How is #SecondhandSeptember going? If you need some inspiration, take note of designer Harris Reed’s new demi-couture collection …
The American British designer Harris Reed describes his design DNA as “Romanticism Gone Nonbinary”. His forte is sparking conversations about gender and sexuality by putting the wearer of his clothes, and their fluidity, front and centre. It’s no surprise that his collections draw attention and are loved by celebrities and designers such as Harry Styles, Solange, Alessandro Michele and Ezra Miller to name a few. Most recently he dressed Iman for the Met Gala 2021 in a spectacular gold-feathered headdress and hoop-skirted gown: many thought it was the best outfit of the event.
His new “demi-couture” collection, called “Found”, was presented as a salon-style show at The Serpentine Gallery Pavilion during London Fashion Week. The haunting vocals of musician Kelsey Lu provided the soundtrack against which Reed showed ten looks – all an amalgamation of resourcefulness and ingenuity.
Reed wanted to continue his efforts to grow a responsible brand, while still using extravagant fabrics. His solution was to source many of the fabrics and elements from Oxfam and repurpose them for this collection. Some of these second-hand pieces were off-the-peg, others clearly hand-stitched; all were given a new existence. “Working with these older pieces has offered me a fresh insight into construction. While breathing new life into these looks, I’ve been able to hone my techniques and learn from the original state of the garment,” he explained.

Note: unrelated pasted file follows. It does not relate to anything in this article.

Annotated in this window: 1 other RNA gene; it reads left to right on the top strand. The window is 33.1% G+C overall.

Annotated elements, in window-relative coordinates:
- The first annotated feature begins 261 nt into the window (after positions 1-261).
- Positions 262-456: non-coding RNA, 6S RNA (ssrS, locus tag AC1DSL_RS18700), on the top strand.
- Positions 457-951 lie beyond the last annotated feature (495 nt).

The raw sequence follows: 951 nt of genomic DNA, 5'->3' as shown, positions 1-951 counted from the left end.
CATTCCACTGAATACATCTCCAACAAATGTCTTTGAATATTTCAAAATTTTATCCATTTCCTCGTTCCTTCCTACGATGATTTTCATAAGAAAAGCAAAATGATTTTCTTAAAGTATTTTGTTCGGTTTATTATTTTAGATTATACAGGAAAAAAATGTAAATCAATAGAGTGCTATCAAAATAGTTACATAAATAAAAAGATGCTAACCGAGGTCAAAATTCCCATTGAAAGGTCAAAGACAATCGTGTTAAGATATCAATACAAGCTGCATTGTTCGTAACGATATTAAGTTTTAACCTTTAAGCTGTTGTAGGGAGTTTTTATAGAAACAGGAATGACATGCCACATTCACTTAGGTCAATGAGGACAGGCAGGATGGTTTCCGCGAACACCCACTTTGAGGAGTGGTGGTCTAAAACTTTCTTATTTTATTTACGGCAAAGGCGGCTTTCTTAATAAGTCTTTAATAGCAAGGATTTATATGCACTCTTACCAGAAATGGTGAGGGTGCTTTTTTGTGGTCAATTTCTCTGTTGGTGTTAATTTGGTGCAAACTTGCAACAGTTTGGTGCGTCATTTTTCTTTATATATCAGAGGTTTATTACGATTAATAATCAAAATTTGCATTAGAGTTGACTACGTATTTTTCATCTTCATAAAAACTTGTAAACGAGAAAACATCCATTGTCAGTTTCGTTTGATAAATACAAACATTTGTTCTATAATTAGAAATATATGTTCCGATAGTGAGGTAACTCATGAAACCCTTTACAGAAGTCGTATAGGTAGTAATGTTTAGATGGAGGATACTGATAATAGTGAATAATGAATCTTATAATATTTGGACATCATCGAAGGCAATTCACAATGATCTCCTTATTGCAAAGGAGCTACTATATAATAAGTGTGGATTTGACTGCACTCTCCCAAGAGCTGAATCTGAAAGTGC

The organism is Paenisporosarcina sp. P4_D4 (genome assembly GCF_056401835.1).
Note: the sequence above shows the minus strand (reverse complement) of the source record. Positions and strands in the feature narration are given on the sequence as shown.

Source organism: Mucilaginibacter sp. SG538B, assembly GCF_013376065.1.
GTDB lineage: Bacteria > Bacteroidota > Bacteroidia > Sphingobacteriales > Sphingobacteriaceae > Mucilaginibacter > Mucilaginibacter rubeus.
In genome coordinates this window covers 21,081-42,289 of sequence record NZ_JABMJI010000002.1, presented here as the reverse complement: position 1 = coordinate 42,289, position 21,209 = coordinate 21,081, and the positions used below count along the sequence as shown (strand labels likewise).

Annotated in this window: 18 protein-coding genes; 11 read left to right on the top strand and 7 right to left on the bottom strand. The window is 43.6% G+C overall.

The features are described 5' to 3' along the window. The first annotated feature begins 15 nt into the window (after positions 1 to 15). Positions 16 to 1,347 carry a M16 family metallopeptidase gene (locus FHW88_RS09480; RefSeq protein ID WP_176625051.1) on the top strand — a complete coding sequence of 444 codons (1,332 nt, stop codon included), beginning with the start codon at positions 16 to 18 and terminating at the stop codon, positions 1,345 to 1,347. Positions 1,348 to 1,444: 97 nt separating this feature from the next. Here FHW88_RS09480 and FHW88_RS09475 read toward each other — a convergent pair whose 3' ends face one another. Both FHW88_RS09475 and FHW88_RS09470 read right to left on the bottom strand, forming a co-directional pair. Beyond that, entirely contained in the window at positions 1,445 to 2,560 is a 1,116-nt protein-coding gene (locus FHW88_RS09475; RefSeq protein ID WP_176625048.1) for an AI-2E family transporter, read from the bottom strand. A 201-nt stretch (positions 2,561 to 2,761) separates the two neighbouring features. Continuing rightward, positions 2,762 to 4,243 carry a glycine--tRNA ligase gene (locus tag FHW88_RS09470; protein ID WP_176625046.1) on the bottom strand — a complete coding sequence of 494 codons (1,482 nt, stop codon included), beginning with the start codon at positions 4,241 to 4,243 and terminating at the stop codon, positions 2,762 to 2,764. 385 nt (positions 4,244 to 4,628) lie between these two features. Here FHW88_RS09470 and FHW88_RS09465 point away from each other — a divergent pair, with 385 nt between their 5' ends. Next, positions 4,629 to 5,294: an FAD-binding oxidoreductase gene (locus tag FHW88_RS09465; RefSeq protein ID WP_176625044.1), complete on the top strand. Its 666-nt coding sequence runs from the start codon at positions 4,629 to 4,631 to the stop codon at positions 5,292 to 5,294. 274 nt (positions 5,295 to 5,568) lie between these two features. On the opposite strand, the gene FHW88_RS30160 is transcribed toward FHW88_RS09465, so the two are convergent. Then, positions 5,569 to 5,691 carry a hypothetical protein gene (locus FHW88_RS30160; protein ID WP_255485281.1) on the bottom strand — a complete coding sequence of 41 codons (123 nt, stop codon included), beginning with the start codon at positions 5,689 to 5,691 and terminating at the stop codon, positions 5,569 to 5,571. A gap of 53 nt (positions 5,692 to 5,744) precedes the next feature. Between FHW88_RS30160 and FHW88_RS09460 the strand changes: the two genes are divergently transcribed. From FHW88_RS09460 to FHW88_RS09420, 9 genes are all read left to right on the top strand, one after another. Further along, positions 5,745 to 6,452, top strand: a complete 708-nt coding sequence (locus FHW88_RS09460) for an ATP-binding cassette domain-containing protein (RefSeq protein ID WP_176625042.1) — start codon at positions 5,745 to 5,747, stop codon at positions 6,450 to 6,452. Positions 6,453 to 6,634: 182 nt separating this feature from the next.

Reed worked to a strict black and white colour palette and used heteronormative ideas that surrounds wedding day fashion as inspiration. He then liberated each second-hand item into something more romantic and fluid, undoing seams and repurposing veils. A tiered wedding dress is spliced with groomsmen tailoring or bridal lace is reworked into a 19th-century waistcoat. The result is a dramatic, cinematic collection reminiscent of Cecil Beaton’s designs for Audrey Hepburn in My Fair Lady.
Lorna Fallon, retail director at Oxfam comments: “Harris Reed shows it’s possible to transform a second-hand wedding dress into haute couture gracing the runway. Upcycling is a brilliant way to breathe new life into clothes and tailor what you find in a charity shop to your tastes. This way we can help protect our planet by giving clothes a longer life, while raising money to help people around the world beat poverty.”
A look from “Found” will be displayed in the Selfridges X Oxfam space, curated by Irish stylist Bay Garnett and will be available for purchase, with all proceeds going to Oxfam; www.selfridges.com.
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